Hawaii's benign climate meant ancient Hawaiians lived their lives mostly outdoors, pursuing everyday activities in the midst of warm sunshine and gentle breezes. House structures and other buildings were used primarily for storage or as protection against rough weather.
Commoners generally had a single house while chiefs had a complex of separate houses used for different purposes. The grass house, or hale, followed the basic construction pattern common throughout Polynesia. The wooden framework consisted of ridegpole, rafters, and purlins or horizontal supports running between vertical wall posts. Thatching material - most commonly sweet-smelling pili grass - was tied to the purlins in bundles with thatch at the ridgepoles carefully layered and braided to prevent rain and wind from entering the house. Other thatching materials included various grasses, pandanus leaves, ti, sugar cane leaves and banana trunk fiber. Lashing was done with braided `uki`uki grass, coconut husk fiber or `ie`ie; no nails were used. Hale typically had a small door opening and no windows.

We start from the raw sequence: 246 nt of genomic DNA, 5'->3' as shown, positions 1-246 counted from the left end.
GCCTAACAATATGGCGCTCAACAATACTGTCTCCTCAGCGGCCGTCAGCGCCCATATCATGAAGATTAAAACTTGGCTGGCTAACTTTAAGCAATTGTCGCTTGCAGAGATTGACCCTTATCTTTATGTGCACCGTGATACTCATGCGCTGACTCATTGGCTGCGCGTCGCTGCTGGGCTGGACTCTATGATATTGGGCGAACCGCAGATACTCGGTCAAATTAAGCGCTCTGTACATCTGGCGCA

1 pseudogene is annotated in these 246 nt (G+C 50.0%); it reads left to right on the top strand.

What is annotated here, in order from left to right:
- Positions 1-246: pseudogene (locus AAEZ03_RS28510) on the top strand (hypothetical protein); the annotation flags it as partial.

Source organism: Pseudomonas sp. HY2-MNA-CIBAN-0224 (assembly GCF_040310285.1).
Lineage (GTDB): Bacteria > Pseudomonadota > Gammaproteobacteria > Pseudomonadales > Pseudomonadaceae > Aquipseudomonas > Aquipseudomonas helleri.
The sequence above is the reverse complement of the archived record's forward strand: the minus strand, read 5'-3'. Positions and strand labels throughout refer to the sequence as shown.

Hawaiian architects - members of the kahuna class with special building knowledge - were called poe kuhikuhi pu`uone. It's believed they designed fishponds, irrigation systems, heiau and other significant structures. These large projects were often sponsored by a chief and construction involved the whole community.
Decades after Western contact, grass hale continued to be built and used. In 1816, traditional grass hale were still prevalent, though adobe and coral block houses were also being built near Honolulu harbor. By 1837, pili grass and local woods were still the main materials, but buildings began to incorporate Western design elements such as windows, high ceilings and large portal entrances. New materials also began to be used. In 1795, John Young and Isaac Davis built the first Western-style masonry buildings in Kailua-Kona. Three years later, a brick palace was built at Lahaina.